5km race for metro police jobs a flop

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Copy of ST p2main JMPD Recruits 494.JPG (38653859) (38656944)


Joburg metro police job applicants compete in the 5km race organised to test their fitness in Booysens. Participants complained that the event was poorly organised. Photo: Boxer Ngwenya

Johannesburg - A Joburg Metro Police Academy fitness assessment has been marred by allegations of extreme disorganisation, poor medical preparation and an alleged assault.

Wednesday saw thousands of external candidates arrive at the academy in the early morning to participate in a 5km run around Booysens that would determine if they would be viable future JMPD officers.

But the run ended in two people collapsing and nine others requiring medical attention.

Dozens of applicants - even some who had succeeded in the race’s time trials - said the event was poorly organised and was “unfair”.

The large number of runners were separated into groups running at different times, with women given 40 minutes and men half-an-hour to complete the race.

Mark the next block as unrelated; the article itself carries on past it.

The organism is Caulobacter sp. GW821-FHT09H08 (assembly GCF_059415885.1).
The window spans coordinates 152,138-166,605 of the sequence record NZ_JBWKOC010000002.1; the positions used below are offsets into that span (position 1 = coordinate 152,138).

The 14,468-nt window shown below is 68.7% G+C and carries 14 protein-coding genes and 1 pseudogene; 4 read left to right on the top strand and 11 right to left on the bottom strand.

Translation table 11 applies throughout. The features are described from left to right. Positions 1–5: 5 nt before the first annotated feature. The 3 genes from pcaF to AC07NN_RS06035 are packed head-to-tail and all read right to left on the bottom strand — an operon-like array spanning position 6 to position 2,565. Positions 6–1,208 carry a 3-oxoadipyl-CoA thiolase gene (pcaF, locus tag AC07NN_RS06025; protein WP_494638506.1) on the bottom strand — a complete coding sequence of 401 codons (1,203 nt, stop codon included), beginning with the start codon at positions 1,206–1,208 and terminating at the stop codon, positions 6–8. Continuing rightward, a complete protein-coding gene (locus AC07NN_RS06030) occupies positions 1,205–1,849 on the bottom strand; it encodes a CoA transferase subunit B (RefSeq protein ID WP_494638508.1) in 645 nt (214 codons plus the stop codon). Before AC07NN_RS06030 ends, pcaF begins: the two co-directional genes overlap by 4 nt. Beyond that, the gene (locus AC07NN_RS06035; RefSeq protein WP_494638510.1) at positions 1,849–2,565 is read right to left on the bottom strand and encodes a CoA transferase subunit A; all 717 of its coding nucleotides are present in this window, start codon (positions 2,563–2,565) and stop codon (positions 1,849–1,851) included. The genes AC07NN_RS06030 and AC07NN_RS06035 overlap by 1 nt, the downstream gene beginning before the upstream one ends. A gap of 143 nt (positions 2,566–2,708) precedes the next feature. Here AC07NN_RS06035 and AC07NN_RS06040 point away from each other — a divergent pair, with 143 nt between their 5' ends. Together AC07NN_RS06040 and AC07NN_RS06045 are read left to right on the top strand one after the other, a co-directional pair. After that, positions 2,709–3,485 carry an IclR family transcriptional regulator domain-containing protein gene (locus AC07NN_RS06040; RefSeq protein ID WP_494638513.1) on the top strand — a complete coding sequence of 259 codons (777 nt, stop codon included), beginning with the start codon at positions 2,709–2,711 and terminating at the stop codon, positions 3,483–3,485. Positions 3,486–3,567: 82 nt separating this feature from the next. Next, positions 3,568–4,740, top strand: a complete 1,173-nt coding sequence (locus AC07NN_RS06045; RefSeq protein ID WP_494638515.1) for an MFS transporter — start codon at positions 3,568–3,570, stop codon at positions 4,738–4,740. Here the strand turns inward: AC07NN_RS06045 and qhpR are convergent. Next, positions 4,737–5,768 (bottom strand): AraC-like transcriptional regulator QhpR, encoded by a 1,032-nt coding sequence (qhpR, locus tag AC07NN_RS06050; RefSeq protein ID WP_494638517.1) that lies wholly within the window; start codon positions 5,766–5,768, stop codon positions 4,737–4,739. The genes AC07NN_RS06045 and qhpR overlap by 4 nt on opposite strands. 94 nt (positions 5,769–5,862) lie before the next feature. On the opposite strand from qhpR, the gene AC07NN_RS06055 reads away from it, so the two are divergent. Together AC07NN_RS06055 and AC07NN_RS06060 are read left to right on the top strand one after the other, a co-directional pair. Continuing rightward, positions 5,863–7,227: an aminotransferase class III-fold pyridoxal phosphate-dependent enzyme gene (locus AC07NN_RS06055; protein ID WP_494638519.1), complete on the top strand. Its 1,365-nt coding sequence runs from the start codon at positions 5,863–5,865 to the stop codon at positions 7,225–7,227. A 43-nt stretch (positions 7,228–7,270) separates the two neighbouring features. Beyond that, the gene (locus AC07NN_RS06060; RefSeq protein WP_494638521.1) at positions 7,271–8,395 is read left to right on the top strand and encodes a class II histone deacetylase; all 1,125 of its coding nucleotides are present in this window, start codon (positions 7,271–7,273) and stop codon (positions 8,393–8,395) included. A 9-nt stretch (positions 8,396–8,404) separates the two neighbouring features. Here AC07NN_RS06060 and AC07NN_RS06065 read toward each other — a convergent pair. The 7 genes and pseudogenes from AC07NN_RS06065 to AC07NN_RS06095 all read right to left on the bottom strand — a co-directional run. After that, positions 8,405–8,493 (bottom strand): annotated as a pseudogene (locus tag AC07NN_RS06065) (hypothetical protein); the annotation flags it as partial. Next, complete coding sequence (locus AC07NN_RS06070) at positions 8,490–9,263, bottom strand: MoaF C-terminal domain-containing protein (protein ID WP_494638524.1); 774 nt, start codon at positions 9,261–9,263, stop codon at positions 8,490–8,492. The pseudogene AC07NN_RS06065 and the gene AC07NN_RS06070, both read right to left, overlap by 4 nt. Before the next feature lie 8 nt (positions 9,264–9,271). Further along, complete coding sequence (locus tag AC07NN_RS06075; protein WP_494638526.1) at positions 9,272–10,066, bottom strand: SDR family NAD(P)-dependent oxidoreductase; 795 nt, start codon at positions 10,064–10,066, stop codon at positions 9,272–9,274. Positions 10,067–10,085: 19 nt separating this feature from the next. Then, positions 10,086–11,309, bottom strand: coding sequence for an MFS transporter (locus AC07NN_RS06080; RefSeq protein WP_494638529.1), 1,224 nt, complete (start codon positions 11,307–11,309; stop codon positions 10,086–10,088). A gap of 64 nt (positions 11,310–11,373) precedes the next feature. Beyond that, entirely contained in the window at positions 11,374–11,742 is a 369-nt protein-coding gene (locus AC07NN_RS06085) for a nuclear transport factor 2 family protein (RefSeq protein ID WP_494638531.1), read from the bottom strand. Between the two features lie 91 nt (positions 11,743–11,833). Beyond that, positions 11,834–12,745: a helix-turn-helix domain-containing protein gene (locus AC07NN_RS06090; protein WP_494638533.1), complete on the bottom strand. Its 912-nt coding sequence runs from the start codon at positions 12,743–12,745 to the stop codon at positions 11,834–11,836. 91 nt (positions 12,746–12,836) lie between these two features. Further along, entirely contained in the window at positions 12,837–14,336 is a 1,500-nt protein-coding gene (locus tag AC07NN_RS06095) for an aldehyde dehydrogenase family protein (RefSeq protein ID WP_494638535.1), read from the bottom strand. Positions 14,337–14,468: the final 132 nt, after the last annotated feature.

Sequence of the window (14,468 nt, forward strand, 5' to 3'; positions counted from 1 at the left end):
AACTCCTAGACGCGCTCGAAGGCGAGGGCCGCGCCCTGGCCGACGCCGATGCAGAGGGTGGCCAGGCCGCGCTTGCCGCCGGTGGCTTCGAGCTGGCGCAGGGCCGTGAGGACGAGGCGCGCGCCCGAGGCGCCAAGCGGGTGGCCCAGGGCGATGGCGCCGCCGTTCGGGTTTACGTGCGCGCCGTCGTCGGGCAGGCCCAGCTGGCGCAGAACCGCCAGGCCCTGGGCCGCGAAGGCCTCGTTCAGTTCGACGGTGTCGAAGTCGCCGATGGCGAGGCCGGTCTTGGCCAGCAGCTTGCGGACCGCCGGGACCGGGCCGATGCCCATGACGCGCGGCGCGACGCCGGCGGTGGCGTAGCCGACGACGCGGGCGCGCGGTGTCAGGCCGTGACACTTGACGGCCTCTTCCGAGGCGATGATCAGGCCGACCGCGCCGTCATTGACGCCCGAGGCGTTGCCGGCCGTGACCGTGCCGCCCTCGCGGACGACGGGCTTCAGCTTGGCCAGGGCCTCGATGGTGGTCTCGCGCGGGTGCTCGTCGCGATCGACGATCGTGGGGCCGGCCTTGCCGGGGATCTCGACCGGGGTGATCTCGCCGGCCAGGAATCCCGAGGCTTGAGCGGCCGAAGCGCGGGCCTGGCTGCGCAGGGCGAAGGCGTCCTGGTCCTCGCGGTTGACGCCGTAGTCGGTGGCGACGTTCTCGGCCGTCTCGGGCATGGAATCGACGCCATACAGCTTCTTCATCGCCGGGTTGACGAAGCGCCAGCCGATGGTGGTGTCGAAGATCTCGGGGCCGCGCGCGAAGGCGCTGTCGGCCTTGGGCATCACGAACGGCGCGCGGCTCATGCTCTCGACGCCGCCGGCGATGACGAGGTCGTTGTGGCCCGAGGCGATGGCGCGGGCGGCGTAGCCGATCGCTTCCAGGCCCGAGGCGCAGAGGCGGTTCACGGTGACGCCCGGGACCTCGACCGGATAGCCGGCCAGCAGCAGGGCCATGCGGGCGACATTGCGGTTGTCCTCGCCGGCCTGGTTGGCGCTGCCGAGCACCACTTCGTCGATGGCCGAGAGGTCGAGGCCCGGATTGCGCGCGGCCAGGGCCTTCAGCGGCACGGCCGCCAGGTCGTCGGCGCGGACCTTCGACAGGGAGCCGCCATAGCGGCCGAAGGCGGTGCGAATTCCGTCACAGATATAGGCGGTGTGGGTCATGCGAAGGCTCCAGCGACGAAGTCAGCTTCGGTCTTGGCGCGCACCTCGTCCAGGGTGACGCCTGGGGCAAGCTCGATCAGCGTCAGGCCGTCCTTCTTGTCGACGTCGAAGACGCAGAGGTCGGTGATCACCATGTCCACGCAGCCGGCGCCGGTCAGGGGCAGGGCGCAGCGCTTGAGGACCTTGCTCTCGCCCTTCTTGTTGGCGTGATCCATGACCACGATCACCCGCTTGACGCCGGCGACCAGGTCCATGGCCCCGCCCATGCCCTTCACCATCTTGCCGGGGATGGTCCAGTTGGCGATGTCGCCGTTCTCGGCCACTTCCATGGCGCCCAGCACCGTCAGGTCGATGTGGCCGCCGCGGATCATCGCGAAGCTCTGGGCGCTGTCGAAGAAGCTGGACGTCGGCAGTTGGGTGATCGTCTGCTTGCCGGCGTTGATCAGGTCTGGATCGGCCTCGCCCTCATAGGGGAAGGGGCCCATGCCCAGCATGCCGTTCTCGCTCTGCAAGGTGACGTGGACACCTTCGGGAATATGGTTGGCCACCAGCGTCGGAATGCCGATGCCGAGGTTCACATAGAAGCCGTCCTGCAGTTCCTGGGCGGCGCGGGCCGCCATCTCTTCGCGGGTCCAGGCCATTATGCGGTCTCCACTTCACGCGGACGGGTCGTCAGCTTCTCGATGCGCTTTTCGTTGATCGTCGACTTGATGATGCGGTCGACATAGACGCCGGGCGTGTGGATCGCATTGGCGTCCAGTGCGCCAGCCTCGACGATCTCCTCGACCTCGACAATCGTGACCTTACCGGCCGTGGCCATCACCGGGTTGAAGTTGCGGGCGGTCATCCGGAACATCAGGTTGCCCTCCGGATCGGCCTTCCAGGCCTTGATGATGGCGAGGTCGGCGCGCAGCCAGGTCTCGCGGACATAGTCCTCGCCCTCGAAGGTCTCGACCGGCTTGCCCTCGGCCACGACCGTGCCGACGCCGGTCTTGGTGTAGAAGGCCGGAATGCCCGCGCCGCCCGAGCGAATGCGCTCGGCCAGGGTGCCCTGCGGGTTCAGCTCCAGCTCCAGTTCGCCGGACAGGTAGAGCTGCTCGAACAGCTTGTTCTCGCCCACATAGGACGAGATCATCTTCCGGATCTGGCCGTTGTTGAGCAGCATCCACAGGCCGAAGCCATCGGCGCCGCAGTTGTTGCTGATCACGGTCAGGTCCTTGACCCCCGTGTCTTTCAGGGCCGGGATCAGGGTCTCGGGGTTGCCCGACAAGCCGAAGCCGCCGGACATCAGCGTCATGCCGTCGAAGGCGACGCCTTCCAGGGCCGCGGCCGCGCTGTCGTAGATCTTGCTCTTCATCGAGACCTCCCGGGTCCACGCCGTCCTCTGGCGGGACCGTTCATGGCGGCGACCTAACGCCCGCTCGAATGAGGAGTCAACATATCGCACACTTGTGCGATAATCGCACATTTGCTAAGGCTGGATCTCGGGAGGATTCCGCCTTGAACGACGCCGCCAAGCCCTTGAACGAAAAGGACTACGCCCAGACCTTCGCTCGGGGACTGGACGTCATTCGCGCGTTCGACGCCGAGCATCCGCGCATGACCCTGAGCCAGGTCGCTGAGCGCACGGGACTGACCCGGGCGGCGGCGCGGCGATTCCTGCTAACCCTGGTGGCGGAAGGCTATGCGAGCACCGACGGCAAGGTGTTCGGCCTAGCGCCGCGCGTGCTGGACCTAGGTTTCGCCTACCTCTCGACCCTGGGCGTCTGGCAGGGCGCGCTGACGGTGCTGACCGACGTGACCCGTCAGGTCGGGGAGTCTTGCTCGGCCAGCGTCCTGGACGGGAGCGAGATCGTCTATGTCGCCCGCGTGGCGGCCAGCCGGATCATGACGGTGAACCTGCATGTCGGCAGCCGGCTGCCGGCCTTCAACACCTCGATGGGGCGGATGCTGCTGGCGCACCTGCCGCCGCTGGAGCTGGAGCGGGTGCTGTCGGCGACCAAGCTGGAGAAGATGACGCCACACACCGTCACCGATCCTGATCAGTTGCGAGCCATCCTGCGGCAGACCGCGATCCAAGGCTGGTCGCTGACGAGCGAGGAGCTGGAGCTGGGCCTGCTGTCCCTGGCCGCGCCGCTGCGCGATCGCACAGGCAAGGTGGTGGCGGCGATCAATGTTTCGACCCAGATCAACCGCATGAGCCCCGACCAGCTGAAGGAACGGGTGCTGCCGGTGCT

But some runners complained that because they were running in the wrong groups, they were told they had failed, even if they made it before the time limit was up. Other runners said they had spotted fellow competitors getting into cars to ensure they arrived ahead of the cut-off time.

One runner, Thabo Mkhonza, said that when he tried to dispute his failure with instructing officers, four of them began pushing him around, slapping him three times before telling him to leave.

Yet another complaint was about the lack of medical preparation before the first runners collapsed. Some applicants said ambulances arrived only after they were contacted by police officials.

None of the runners - except Mkhonza - were willing to have their names published, for fear that this would ruin their chances of joining the academy.

However, metro police spokesman Chief Superintendent Wayne Minnaar denied the allegations, saying ambulances, one roving and one placed at the academy, were available throughout the morning in case of any collapses.

He said that when candidates applied to run, they also had to provide a doctor’s certificate stating they were healthy enough to run the race.

He added that the academy had not received any reports of an assault, and that if the man accusing officers of such behaviour was serious about his claims, he would submit a written report.

Minnaar said also it was impossible that candidates were cheated out of their places if they finished the race in the correct amount of time, and said any participants with any issues needed to hand in a written complaint in person to the academy.


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